Here in my section of Brooklyn, I'm getting a taste of the argument in favor of high-effort ballot access. With an open seat for City Council, I understand that no fewer than eight candidates have somehow fought their way through the obstacle course onto the ballot in my district. It is difficult to make the case that democracy would have been better served by having sixteen candidates rather than eight. Although I'm not a Democrat and thus not eligible to vote in the primary, I've been accosted by candidates while exiting mass and at the subway stop. One came to my house as I was about to take a shower - I hustled to the door in my bathrobe expecting a package delivery, and got a would-be City Council member with a signed copy of the his platitudes to throw on the pile with the other platitudes instead. My wife, the registered Democrat, has thus far been missed.

The many candidates running for election for this seat this year doesn't prove anything. An open seat will attract those seeking a political career, and ambitious careerists, or at least some of them, can get through the ballot access process, bad as it is. On the other hand running against an incumbent, as near impossible as it is to win, is something only someone with a statement to make would do. Ordinary citizens who aren't political types are defeated by excessive signature requirements and legal gamesmanship. What sort of person would be willing to ask people for money, trying to raise $tens of thousands, so they could hire an election lawyer?

If the members of the state legislature actually wanted to allow challengers, the law would require far fewer signatures if there was a sitting incumbent, and no more for an independent candidate than for a party candidate. That would make it easier for would-be citizen candidates to run, and would reduce the amount of tax dollars the incumbents would have to cut deals for to get on the ballot themselves. In the State Assembly, for example, for Sheldon Silver and any would-be opponent, for example 200 signatures rather than 500 should be enough. More time should be allowed to collect them too. And these should all be collected on devices such as those used by UPS drivers, with the voter registration rolls downloaded onto them, and records with the proper format, date and electronic copy of the signature automatically uploaded to the Board of Elections. These would be lent by the BOE, one to a candidate with a deposit, with the signatures preferably collected by the candidates themselves.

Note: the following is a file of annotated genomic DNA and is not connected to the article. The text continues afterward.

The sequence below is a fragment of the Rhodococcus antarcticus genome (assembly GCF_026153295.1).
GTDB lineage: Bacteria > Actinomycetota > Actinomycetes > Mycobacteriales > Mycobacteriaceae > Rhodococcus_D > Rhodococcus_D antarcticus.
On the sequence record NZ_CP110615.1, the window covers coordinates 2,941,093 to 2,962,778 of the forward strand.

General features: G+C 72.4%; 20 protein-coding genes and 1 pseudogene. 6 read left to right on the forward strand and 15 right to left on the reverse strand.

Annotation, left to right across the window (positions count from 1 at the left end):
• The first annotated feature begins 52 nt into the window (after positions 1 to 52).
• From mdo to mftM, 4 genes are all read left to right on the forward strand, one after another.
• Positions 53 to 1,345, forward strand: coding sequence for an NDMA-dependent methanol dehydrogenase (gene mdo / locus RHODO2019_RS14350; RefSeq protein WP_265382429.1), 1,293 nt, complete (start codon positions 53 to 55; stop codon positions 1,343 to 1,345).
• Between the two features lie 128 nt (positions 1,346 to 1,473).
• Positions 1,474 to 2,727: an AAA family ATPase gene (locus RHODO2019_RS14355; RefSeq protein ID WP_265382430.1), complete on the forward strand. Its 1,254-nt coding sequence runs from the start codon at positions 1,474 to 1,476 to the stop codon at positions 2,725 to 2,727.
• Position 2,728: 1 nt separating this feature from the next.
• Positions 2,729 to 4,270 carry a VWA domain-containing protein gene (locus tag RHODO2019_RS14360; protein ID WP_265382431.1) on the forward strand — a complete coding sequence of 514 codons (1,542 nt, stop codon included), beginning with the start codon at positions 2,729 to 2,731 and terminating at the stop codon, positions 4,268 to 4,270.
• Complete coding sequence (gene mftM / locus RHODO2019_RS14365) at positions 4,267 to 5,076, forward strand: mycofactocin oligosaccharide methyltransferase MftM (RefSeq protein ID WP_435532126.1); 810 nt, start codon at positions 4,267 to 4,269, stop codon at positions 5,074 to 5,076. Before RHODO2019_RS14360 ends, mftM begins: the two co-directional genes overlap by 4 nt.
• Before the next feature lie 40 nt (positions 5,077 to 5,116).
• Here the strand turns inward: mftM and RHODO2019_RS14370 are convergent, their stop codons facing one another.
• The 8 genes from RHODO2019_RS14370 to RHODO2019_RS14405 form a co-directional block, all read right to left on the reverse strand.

The number of signatures should be low enough that the incumbents and challengers should be able, themselves, to walk around evenings and weekends, talking to people, asking for support, and collecting them. Everything would be even.

But members of the state legislature do not want elections. That's why it is a law of their tribe that they leave in the middle of their term, so a replacement can selected in special election no one knows about, so there is never an open seat without a vested incumbent. Since we generally can't vote against them, all we can do is investigate them, and hope the legal process will remove some of them. Again, who collected the signatures of incumbent members of the state legislature in 2008? Why investigate just one? After all, every sellout of the state's future passes 212 to 0.